My eldest son snacked a lot, too, taking 2 ounces here and then another 2 ounces an hour later (or nursing one side and then the other an hour later) and the snacking was a bit hard to handle, sometimes, but he was only eating at night twice at 4 months and once by 7 months, on his own. To this day, my older son (now 3 1/2) eats rather often and gets cranky when he’s hungry. His afternoon snack is close to the size of a whole meal. My younger son (17 months now) snacks a lot less than his older brother. So, in general, I try to accept that they are just different, but neither could go too long without eating when they were very young. I am honestly not sure how people wait 3 hours to feed because my sons would cry so hard, but I also attribute that to their intensity.

In general, as long as your baby has the appropriate number of night feedings for her age, the decision whether to feed by schedule or on demand will depend on what works for you and your baby (keep in mind that some babies are more regular than others). I would not really choose one or the other based on how it may or may not affect their night sleep. Babies thrive on routine and the schedule can be as loose or strict as you make it.

Did you have a feeding schedule or did you feed on demand?


  1. Lily says

    Both! From 0 to 4 months, we stuck to a regular schedule. With reflux and all sorts of breastfeeding issues, a schedule worked best in his infancy. I agree with you that sleep was a secondary issue for feeding – there were other issues such as weight gain, latching, pumping etc. that were primary and a schedule helped us deliver consistent and adequate feeds. But now that he has grown, and moreover now that his parents have gained confidence(!), we are doing on demand at 6 months. It’s hard anyway to fit naps, changes, feeds, and now solids into an entire day! Besides, it’s more correct to say he is demanding and we supply whenever — he is determining things since play time is now higher priority in his mind.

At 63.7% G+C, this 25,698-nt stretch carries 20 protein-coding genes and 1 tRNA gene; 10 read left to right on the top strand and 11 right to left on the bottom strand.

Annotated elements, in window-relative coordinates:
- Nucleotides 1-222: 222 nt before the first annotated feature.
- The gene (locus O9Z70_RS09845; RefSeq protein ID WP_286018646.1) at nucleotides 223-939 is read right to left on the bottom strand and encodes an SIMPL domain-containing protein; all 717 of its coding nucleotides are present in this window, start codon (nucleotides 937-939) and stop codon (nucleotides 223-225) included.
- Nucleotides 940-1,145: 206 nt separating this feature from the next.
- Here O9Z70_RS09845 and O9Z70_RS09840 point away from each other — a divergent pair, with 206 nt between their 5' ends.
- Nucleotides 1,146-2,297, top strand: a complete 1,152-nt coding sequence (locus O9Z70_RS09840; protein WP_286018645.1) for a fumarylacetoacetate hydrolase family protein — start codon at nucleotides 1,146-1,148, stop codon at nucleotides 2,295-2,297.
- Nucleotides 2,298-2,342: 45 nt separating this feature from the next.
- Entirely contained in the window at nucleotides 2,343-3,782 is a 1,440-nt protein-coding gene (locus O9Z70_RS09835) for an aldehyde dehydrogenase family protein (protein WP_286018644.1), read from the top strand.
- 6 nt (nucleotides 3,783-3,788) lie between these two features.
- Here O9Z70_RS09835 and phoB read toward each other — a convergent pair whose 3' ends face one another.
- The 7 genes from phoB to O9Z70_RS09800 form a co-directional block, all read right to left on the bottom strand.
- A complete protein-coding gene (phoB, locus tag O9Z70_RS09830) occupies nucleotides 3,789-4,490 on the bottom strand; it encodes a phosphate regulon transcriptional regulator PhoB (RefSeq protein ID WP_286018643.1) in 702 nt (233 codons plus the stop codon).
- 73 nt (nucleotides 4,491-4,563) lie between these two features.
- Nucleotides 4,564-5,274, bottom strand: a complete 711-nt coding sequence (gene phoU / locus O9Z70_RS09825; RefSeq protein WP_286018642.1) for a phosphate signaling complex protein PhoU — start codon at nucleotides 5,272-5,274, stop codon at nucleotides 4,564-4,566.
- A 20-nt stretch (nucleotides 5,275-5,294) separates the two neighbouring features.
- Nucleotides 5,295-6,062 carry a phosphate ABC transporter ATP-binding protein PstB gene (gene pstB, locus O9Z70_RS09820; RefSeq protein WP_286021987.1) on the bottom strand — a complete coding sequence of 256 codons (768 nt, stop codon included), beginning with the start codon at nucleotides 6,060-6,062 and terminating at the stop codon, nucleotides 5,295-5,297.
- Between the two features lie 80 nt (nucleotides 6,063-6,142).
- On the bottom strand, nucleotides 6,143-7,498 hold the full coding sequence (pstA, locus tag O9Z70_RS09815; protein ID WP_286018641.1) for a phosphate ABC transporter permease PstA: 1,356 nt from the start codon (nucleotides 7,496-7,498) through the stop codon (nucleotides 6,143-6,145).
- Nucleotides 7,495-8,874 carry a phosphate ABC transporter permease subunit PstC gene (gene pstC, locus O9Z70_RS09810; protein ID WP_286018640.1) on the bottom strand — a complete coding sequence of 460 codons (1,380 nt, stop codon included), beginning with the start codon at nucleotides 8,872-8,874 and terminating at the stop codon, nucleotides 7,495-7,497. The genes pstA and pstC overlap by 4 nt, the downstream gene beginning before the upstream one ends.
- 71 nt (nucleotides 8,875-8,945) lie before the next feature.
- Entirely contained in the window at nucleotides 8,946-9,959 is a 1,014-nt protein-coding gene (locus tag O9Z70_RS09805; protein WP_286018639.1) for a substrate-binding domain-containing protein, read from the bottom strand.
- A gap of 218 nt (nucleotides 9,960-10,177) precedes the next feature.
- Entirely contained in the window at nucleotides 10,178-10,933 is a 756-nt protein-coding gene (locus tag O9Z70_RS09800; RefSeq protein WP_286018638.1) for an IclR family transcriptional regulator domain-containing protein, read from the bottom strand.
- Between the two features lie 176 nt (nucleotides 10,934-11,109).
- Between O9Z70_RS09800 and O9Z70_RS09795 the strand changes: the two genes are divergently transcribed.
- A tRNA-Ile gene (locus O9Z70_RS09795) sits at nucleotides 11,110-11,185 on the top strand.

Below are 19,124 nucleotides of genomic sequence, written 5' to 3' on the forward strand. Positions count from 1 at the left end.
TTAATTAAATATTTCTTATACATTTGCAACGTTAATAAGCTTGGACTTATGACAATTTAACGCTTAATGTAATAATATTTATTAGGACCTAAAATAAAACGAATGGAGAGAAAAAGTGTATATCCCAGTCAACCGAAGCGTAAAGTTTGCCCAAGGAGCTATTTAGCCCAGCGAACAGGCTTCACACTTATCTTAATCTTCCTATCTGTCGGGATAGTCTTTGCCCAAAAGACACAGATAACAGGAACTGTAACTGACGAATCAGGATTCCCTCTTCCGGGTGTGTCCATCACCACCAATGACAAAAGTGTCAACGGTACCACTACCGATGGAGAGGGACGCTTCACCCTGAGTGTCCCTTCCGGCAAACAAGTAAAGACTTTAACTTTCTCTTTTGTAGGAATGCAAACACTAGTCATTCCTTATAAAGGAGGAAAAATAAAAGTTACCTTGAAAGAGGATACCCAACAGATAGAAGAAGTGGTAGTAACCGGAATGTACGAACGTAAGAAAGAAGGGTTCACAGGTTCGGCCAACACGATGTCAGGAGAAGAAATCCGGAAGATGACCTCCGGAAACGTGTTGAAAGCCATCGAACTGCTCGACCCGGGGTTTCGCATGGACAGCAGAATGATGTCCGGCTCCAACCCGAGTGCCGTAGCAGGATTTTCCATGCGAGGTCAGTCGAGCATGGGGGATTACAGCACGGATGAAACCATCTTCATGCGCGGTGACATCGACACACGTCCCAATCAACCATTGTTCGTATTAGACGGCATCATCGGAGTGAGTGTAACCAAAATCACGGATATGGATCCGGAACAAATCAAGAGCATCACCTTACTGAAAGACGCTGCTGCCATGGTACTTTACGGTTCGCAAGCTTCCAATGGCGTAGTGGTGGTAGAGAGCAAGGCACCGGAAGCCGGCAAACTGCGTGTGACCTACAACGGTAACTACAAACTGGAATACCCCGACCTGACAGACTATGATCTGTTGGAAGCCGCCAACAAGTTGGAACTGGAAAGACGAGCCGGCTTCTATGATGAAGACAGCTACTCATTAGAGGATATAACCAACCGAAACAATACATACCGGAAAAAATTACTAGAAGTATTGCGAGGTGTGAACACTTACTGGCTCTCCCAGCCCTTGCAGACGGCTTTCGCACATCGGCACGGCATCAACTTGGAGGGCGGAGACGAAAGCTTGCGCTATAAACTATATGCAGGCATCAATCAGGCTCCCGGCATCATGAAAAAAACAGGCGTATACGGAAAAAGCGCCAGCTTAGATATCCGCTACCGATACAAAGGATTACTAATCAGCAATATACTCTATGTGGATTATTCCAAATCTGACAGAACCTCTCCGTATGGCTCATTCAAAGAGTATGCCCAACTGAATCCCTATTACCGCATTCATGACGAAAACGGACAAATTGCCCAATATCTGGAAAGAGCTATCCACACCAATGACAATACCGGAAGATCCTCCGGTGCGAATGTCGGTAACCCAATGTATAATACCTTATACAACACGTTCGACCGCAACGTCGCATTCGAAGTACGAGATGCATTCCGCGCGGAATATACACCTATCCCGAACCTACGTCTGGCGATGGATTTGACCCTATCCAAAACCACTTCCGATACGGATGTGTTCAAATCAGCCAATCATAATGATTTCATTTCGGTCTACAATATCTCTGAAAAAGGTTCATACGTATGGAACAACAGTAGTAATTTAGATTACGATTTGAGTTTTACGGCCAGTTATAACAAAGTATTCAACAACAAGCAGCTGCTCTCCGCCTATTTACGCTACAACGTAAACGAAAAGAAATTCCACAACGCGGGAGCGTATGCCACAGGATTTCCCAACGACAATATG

2. says

    I always tried to get a little bit of a schedule. I have found that the longer my daughter goes between feeds the more she eats. I am able to get her to eat more this way and at 7 months she doesn’t eat at night but has a bottle of water at about 5 am after 9 hours sleep. It is true though that if they are able to get the needed calories during the day they will be less likely to eat at night, but some babies make a habit of it. Learning to sleep while hungry is a skill they learn…
    .-= Ashley´s last blog .. =-.

  3. says

    @Lily Thank you for commenting! It’s nice to know what’s worked with other people.

  4. says

    @Ashley Very good points. Thank you for commenting!

  5. emily says

    I have 5 month old twins and they have always been feed on demand. they go through spurts where they eat more or less often but they have generally been sleeping without feeding through the night (bottle at 7pm next bottle at 6am) since 4 months. they naturally cluster feed i’ve noticed in the morning and eat less as the day goes on.